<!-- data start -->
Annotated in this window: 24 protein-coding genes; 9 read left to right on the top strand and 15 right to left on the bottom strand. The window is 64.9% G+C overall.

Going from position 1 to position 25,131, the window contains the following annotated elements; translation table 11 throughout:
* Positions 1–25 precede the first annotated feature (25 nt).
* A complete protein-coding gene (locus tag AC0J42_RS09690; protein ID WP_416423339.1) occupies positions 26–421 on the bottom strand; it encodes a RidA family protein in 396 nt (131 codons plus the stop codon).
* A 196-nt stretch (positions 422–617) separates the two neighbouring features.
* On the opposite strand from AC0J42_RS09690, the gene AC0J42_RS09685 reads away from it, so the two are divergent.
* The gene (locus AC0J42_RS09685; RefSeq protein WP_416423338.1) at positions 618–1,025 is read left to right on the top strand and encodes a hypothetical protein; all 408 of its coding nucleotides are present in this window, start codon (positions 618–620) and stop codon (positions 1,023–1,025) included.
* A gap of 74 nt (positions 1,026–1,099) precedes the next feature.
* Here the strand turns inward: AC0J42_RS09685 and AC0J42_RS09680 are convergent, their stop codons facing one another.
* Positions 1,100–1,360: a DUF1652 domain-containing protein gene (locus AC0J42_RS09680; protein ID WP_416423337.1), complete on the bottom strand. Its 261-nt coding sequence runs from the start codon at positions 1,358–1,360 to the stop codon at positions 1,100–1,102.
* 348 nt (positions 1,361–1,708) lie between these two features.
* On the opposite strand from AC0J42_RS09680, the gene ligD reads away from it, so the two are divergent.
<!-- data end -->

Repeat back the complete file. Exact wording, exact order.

Annotated in this window: 24 protein-coding genes; 9 read left to right on the top strand and 15 right to left on the bottom strand. The window is 64.9% G+C overall.

Going from position 1 to position 25,131, the window contains the following annotated elements; translation table 11 throughout:
* Positions 1–25 precede the first annotated feature (25 nt).
* A complete protein-coding gene (locus tag AC0J42_RS09690; protein ID WP_416423339.1) occupies positions 26–421 on the bottom strand; it encodes a RidA family protein in 396 nt (131 codons plus the stop codon).
* A 196-nt stretch (positions 422–617) separates the two neighbouring features.
* On the opposite strand from AC0J42_RS09690, the gene AC0J42_RS09685 reads away from it, so the two are divergent.
* The gene (locus AC0J42_RS09685; RefSeq protein WP_416423338.1) at positions 618–1,025 is read left to right on the top strand and encodes a hypothetical protein; all 408 of its coding nucleotides are present in this window, start codon (positions 618–620) and stop codon (positions 1,023–1,025) included.
* A gap of 74 nt (positions 1,026–1,099) precedes the next feature.
* Here the strand turns inward: AC0J42_RS09685 and AC0J42_RS09680 are convergent, their stop codons facing one another.
* Positions 1,100–1,360: a DUF1652 domain-containing protein gene (locus AC0J42_RS09680; protein ID WP_416423337.1), complete on the bottom strand. Its 261-nt coding sequence runs from the start codon at positions 1,358–1,360 to the stop codon at positions 1,100–1,102.
* 348 nt (positions 1,361–1,708) lie between these two features.
* On the opposite strand from AC0J42_RS09680, the gene ligD reads away from it, so the two are divergent.